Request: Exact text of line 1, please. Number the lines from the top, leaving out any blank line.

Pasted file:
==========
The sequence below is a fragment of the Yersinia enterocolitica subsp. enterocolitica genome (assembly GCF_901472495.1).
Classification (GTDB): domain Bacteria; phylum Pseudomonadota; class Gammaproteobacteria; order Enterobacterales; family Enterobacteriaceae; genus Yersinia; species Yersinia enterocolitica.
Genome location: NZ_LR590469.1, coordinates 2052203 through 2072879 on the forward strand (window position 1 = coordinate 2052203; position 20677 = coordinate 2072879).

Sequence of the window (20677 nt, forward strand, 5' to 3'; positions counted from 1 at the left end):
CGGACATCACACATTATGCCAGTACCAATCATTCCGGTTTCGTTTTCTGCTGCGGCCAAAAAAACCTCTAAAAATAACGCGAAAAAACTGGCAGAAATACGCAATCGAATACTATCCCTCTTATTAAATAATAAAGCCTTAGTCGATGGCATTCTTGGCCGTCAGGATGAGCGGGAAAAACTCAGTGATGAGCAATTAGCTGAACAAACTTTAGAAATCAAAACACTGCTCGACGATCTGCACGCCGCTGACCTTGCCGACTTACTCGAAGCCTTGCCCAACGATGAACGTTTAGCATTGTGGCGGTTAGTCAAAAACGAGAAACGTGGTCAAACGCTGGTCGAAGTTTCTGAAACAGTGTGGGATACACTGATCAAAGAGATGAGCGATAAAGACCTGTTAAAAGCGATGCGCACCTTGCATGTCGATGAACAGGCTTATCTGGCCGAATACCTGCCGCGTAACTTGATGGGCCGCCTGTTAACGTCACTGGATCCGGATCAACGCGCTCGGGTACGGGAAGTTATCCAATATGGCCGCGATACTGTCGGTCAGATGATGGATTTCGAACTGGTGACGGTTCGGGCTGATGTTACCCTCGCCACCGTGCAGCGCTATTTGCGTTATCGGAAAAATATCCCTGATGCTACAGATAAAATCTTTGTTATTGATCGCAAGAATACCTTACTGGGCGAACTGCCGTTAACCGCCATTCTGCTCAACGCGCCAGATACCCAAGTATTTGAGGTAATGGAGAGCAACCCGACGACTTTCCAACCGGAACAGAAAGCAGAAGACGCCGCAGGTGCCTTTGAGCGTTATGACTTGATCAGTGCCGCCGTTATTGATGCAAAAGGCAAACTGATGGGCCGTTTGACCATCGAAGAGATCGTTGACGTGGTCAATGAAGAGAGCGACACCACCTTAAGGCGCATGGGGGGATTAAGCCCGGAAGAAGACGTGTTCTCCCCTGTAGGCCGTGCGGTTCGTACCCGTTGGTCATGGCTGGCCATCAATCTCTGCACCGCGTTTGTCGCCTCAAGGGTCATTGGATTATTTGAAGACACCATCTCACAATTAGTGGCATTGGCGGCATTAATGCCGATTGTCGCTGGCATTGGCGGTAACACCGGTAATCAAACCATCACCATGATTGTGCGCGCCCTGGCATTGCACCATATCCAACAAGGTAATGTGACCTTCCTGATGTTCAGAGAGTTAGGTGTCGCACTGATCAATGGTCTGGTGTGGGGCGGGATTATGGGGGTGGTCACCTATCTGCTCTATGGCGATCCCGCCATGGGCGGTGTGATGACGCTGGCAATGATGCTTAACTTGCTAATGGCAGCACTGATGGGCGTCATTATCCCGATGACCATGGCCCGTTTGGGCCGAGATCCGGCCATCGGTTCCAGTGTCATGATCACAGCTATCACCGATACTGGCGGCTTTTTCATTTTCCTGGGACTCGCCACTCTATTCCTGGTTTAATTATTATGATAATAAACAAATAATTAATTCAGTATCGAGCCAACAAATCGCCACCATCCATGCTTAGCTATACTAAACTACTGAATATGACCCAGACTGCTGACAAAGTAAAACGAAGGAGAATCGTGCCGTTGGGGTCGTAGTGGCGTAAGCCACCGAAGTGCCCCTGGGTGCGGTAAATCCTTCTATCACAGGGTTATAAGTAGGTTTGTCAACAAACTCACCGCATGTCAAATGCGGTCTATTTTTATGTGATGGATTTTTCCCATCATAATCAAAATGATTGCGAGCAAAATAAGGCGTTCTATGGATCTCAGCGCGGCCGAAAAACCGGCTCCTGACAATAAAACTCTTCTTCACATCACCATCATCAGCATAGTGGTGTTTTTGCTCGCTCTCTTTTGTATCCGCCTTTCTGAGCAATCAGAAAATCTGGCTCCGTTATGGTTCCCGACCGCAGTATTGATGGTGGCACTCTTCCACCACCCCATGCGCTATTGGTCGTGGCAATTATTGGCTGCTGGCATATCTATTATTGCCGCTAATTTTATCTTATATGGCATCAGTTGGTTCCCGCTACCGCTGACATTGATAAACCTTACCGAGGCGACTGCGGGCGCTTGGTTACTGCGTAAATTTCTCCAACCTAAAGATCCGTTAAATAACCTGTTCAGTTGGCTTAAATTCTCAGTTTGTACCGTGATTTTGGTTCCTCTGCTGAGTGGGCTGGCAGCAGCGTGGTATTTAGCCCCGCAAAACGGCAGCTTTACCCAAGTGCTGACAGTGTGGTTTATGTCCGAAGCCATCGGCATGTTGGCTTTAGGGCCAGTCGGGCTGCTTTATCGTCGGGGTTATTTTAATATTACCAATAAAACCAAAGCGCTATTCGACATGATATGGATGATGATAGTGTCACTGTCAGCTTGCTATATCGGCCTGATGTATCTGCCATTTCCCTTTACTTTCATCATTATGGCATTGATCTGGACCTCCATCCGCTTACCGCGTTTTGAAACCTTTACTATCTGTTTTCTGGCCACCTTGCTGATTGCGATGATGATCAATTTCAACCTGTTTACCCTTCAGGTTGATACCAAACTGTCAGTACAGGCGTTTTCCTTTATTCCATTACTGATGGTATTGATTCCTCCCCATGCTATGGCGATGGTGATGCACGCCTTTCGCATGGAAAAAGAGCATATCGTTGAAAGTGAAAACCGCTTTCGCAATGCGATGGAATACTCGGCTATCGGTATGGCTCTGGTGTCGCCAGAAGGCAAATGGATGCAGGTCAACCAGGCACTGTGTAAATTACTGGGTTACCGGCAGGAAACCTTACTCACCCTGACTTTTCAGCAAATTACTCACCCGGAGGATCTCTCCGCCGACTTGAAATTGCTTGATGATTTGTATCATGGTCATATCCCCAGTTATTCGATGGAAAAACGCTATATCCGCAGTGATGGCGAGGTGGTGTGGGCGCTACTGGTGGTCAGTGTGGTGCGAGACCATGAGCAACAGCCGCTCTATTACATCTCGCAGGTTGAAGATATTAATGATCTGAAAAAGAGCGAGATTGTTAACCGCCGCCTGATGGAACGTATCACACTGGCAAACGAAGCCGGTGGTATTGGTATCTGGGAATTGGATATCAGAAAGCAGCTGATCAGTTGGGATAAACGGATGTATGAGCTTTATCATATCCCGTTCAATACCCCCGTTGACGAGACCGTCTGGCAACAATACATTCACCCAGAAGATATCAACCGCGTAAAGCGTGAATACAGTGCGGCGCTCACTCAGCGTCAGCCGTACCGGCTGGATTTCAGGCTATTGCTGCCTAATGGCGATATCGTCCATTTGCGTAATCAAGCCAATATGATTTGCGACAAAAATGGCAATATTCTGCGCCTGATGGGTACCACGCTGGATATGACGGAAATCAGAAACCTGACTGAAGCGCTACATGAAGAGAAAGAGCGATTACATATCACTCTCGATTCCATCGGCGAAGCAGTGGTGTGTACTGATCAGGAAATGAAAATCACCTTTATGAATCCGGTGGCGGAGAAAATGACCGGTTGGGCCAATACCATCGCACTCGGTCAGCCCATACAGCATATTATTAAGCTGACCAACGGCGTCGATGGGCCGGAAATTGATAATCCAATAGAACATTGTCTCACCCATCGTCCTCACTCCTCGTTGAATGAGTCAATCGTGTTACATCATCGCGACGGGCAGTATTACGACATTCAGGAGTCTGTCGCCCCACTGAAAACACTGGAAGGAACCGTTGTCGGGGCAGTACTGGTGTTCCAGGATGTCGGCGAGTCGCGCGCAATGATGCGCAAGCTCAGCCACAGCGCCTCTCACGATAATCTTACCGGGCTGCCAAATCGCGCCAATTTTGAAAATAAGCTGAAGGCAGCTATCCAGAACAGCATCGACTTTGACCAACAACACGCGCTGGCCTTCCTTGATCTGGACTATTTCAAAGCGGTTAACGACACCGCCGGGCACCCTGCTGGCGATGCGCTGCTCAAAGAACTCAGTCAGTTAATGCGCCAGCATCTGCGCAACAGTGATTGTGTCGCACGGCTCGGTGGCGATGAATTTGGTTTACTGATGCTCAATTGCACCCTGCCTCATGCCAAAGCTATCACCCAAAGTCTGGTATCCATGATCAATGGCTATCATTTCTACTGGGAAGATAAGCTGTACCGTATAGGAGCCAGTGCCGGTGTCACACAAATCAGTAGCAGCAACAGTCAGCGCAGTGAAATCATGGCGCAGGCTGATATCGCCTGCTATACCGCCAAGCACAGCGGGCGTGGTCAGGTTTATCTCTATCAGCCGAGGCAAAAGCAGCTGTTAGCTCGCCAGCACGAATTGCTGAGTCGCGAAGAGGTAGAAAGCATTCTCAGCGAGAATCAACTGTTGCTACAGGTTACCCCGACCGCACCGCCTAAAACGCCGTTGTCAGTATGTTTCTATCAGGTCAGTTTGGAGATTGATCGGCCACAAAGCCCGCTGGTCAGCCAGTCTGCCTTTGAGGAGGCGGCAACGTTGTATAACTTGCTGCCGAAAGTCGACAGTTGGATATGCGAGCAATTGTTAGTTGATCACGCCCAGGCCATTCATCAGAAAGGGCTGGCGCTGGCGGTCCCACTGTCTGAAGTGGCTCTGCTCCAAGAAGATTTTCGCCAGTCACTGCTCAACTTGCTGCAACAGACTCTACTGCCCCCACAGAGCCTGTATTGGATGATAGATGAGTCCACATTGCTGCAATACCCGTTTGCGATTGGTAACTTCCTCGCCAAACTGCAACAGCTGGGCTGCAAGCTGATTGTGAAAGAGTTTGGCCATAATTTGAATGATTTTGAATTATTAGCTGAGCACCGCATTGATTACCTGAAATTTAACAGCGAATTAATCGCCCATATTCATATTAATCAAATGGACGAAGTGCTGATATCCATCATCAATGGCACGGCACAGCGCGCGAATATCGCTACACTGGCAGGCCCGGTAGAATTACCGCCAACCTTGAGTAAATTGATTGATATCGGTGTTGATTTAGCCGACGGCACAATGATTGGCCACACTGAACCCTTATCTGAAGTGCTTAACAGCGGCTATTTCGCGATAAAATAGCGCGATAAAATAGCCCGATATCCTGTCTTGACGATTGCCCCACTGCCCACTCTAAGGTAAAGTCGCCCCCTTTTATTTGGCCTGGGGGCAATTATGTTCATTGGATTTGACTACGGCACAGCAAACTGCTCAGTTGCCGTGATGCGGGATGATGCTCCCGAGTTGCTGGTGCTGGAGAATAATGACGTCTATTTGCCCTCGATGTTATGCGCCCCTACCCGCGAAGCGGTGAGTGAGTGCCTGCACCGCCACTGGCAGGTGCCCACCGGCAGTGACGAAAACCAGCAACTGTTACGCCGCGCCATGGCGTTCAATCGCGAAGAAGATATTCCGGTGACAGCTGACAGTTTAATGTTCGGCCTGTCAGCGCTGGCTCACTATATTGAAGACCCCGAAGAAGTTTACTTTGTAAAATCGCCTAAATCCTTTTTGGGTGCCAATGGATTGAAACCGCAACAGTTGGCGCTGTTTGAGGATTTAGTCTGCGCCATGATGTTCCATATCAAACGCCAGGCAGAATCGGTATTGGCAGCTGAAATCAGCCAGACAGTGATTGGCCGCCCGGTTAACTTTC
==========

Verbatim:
The sequence below is a fragment of the Yersinia enterocolitica subsp. enterocolitica genome (assembly GCF_901472495.1).